The year 2021 confronted us with the Covid-19 pandemic. During this period, a huge number of Kenyans were reduced to couch potatoes and a niche gained popularity at a fast pace. The business was scarce and money was barely enough. However, it is often said that when life gives you lemons, make lemonade out of it. Innovation took centre stage among the youth. The entertainment industry took a drastic turn; one that brewed smiles and laughter amidst a global pandemic. YouTube and TikTok were exploding literally. Families spent the little savings they had gathered, not on food as one would quickly guess but on buying internet bundles to keep abreast with the new developments online. The sumptuous cooking of Mama Onyango and Mama Mwende was a product of YouTube recipe videos. They loudly hymned ‘Ngumi mbwegze’ and ‘Mbogi genje’ lyrics. ‘Baba Otis’ and ‘Mama Otis’ had Kenyans on their backs as everyone marvelled at the massive levels of talent in the Country.
The question I intend to discuss in this article is:
Do our young stars know the value of safeguarding their intellectual wealth through the registration of Copyrights?
What is a copyright? Section 22 of the Copyrights Act No. 12 of 2001 lists the following as eligible for registration of copyrights: literary works, musical works, artistic works, dramatic works, audio-visual works, sound recordings, and broadcasts.
Literary works include school dissertations, research thesis, book manuscripts, etc. artistic works on the other hand include architecture, carvings, ceramics, etc. examples of audiovisual works include motion pictures, short films, trailers, etc. It is crucial to note however that mere recording of a video or writing of a script does not entitle a person to copyrights over the works. The work must demonstrate that sufficient effort was expended on making the work, giving it an original character. Noteworthy also is the fact that the work must have been reduced from material to form; That is to say, for literary works, they must be in written form, for audiovisual works, they must be in recorded form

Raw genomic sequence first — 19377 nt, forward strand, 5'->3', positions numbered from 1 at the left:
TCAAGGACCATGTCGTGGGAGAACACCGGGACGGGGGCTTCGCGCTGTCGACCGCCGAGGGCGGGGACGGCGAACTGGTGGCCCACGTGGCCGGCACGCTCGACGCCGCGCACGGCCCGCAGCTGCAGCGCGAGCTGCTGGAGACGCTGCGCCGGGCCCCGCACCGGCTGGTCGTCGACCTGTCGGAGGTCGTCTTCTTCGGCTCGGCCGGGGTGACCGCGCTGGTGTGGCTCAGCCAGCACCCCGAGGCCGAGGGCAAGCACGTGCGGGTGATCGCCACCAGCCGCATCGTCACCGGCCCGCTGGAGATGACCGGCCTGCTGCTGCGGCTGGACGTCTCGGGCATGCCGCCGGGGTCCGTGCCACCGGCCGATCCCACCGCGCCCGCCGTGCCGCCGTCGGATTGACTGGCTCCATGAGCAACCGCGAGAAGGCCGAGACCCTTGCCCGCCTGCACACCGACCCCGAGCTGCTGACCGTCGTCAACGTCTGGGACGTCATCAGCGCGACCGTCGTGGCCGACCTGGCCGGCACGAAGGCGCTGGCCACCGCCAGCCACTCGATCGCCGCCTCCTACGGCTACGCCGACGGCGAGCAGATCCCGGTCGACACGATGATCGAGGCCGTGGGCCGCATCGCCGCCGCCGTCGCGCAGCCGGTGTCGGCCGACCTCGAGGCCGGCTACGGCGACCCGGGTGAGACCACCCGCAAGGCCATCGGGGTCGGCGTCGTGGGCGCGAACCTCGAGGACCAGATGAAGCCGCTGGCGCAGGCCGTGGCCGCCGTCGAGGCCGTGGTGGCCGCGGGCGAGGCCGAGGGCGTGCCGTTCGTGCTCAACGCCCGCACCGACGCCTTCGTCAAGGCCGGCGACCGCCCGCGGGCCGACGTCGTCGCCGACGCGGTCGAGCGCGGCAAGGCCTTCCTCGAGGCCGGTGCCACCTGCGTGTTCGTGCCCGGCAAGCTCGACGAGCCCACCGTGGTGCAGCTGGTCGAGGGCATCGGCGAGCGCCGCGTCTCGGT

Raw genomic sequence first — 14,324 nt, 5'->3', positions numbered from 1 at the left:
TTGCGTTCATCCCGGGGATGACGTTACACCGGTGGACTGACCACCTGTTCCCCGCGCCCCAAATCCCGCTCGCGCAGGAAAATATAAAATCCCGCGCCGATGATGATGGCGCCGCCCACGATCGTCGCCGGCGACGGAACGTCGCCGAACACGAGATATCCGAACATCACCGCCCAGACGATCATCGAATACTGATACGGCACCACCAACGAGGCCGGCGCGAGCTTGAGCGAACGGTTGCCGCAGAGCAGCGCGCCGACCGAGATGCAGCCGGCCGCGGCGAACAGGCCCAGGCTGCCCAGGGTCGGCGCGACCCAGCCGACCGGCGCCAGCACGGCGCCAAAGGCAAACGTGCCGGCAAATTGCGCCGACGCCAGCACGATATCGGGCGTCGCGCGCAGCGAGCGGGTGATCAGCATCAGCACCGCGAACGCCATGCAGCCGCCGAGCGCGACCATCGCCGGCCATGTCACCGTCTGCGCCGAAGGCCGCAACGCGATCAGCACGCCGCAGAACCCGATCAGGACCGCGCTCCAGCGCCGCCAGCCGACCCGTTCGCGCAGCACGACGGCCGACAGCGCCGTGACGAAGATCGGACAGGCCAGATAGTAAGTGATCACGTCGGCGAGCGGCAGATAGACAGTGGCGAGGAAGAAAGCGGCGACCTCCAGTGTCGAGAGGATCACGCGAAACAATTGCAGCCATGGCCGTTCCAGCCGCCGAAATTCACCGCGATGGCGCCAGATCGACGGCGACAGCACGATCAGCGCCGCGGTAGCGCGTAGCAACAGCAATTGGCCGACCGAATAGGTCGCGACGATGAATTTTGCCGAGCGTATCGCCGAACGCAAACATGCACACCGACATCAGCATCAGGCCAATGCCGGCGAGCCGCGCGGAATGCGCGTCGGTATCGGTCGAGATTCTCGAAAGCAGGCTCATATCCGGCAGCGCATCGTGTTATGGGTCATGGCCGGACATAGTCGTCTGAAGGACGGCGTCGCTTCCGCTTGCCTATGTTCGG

Registration of Copyrights is governed by the provisions of:
- The Constitution
- The Copyrights Act No. 12 of 2001
- WIPO Copyright Treaty (WCT)
It will be interesting to know that article 11 (c) of the Constitution places an obligation on the state to promote your intellectual property rights. The Kenya Copyright Board is the organ mandated to ensure this is done. One of its functions includes maintaining an effective data bank on authors and their works. Therefore, creatives, authors, and other artists should take advantage of this great opportunity and have their works recognized legally.
What is the benefit of registering copyrights?
Articles 6 to 8 of the WIPO Copyright Treaty (WCT) grant the exclusive right to an author to control its translation, broadcasting, or distribution by way of sale, rent, hire, loan, etc. This means that whatever artistic form of art you produce; you are entitled to make money from it.
On the flip side, what is the disadvantage of not registering copyrights over such material?
The answer is simple. You have just sold over the rights to make profits from the products of your mind.
In as much as section 22(5) allows an author to make claim for infringement of copyrights regardless of the fact that the same is not registered, proving the claim is made easier through registration of copyrights.
The Covid-19 pandemic brought stars to the limelight. ‘Ngafanya bizness legit’, ‘Wakurugenzii!’ and other phrases have become household phrases. It is essential that the essence of registering copyrights is amplified to ensure that such creatives not only derive maximum economic gain from their trade but get the full protection of their intellectual property.
NB: Kindly note that this piece does not constitute a binding legal opinion. The CR Advocates LLP team is highly competent in Intellectual Law practice and is more than ready to advise further on your legal concerns.